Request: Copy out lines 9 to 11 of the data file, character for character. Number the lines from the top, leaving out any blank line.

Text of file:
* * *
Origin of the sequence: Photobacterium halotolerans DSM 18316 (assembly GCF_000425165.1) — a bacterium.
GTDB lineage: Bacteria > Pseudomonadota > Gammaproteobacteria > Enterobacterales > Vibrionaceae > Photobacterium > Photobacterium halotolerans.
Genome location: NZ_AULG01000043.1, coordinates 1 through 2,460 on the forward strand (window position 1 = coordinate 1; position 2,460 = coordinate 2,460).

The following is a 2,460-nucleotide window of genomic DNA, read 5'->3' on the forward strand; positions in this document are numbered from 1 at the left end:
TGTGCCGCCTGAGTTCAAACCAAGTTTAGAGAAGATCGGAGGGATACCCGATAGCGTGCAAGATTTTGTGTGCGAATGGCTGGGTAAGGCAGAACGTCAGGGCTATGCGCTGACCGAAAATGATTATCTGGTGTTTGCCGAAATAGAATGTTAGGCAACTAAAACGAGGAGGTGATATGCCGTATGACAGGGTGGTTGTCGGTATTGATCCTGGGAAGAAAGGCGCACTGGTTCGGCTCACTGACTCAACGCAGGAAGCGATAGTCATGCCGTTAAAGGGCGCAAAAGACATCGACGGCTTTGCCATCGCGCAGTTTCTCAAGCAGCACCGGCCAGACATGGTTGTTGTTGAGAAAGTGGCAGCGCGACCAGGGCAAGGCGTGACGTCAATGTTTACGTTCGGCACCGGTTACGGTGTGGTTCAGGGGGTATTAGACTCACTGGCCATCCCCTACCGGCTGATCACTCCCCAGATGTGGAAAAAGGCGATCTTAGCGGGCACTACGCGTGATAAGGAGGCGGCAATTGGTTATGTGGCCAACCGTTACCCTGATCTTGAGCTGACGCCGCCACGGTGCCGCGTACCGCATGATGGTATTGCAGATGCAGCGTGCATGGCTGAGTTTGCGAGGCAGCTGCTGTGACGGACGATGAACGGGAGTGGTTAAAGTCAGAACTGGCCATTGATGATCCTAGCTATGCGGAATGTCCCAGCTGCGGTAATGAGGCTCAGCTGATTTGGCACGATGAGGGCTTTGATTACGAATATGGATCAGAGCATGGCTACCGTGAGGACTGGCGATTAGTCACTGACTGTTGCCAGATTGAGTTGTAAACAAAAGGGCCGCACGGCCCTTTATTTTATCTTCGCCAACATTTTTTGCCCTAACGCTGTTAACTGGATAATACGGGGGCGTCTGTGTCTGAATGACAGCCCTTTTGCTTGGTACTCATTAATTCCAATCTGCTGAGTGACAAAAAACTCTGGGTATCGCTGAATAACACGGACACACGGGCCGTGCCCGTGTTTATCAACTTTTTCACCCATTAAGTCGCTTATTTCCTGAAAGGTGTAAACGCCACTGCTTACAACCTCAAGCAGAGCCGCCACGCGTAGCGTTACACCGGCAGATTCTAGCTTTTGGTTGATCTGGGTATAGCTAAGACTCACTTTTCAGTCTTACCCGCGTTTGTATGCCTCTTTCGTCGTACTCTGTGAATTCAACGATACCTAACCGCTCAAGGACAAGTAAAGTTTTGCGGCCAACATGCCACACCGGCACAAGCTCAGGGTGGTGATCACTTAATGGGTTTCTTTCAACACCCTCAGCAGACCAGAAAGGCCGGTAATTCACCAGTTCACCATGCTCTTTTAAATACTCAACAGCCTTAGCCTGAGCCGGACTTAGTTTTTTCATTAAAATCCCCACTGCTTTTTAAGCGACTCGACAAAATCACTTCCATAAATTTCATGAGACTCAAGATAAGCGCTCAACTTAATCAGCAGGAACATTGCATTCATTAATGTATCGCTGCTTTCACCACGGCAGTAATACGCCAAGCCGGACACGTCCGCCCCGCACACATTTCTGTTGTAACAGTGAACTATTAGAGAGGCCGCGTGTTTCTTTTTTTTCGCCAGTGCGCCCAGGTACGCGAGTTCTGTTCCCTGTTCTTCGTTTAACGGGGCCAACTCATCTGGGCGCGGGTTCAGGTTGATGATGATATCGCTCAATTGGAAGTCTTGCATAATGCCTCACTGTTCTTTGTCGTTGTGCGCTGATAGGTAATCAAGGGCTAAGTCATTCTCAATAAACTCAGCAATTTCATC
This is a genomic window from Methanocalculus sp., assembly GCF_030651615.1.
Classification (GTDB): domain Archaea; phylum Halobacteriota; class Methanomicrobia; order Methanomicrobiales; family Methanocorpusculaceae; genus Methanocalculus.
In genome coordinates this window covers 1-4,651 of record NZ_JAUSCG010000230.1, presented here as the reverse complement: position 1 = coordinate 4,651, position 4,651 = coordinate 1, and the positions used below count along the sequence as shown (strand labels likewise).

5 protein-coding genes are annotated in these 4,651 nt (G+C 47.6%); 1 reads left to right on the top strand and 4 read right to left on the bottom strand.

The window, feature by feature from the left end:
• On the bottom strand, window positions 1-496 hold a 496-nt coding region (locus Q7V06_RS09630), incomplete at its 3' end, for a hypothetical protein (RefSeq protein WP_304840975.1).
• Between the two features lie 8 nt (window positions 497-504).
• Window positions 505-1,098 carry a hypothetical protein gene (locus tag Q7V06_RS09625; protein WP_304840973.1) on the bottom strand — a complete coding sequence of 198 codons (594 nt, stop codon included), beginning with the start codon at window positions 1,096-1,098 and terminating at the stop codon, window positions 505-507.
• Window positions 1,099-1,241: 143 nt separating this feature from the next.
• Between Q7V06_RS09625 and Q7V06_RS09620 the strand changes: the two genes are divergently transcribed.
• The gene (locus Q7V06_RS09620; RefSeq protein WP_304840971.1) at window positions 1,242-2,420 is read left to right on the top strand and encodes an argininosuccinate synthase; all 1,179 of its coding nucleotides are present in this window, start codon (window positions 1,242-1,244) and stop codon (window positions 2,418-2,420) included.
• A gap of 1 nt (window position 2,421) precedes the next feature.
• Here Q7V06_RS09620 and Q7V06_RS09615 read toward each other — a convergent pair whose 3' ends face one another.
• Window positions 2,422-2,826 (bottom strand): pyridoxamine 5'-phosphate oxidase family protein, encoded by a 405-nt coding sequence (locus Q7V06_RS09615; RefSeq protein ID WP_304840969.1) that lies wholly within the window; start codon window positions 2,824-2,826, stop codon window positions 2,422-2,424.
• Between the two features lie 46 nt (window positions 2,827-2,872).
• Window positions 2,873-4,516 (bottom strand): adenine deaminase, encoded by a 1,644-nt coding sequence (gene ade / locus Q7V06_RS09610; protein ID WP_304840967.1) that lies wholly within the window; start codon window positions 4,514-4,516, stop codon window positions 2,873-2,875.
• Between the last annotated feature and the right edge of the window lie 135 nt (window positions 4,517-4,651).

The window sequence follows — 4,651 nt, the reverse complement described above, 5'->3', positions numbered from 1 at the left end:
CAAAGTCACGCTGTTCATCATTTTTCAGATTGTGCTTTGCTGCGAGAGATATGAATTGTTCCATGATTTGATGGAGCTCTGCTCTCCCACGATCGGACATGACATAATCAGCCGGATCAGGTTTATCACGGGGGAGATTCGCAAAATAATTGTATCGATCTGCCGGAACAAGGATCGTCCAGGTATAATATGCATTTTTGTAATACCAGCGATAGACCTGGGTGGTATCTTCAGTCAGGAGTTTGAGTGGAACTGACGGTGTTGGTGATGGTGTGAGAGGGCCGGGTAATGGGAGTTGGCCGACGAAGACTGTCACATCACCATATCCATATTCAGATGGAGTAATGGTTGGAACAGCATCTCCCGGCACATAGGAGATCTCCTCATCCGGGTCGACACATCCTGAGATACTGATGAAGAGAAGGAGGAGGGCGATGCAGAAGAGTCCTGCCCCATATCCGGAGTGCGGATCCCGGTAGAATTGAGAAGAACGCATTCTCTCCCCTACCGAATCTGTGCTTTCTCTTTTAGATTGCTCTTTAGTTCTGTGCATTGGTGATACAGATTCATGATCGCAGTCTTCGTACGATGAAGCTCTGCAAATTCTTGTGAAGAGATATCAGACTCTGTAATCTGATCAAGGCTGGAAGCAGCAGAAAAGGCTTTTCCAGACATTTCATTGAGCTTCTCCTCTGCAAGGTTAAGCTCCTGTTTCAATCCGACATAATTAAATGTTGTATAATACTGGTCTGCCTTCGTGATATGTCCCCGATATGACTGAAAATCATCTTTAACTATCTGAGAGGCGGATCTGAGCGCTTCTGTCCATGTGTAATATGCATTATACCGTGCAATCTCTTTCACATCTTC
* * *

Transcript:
5 protein-coding genes are annotated in these 4,651 nt (G+C 47.6%); 1 reads left to right on the top strand and 4 read right to left on the bottom strand.

The window, feature by feature from the left end:
• On the bottom strand, window positions 1-496 hold a 496-nt coding region (locus Q7V06_RS09630), incomplete at its 3' end, for a hypothetical protein (RefSeq protein WP_304840975.1).